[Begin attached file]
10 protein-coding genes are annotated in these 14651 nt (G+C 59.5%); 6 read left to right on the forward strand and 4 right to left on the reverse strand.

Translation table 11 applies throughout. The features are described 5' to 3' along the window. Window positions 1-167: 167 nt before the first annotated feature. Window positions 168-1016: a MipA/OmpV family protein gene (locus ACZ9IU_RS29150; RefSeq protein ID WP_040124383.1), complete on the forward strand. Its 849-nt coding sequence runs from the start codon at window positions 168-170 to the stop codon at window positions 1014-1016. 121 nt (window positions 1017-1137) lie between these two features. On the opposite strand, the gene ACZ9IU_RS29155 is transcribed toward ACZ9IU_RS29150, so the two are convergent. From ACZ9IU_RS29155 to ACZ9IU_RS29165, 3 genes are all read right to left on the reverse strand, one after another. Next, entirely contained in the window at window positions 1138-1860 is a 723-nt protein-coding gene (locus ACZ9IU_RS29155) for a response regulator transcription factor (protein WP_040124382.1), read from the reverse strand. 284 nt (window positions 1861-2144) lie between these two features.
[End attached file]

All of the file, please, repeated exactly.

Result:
10 protein-coding genes are annotated in these 14651 nt (G+C 59.5%); 6 read left to right on the forward strand and 4 right to left on the reverse strand.

Translation table 11 applies throughout. The features are described 5' to 3' along the window. Window positions 1-167: 167 nt before the first annotated feature. Window positions 168-1016: a MipA/OmpV family protein gene (locus ACZ9IU_RS29150; RefSeq protein ID WP_040124383.1), complete on the forward strand. Its 849-nt coding sequence runs from the start codon at window positions 168-170 to the stop codon at window positions 1014-1016. 121 nt (window positions 1017-1137) lie between these two features. On the opposite strand, the gene ACZ9IU_RS29155 is transcribed toward ACZ9IU_RS29150, so the two are convergent. From ACZ9IU_RS29155 to ACZ9IU_RS29165, 3 genes are all read right to left on the reverse strand, one after another. Next, entirely contained in the window at window positions 1138-1860 is a 723-nt protein-coding gene (locus ACZ9IU_RS29155) for a response regulator transcription factor (protein WP_040124382.1), read from the reverse strand. 284 nt (window positions 1861-2144) lie between these two features.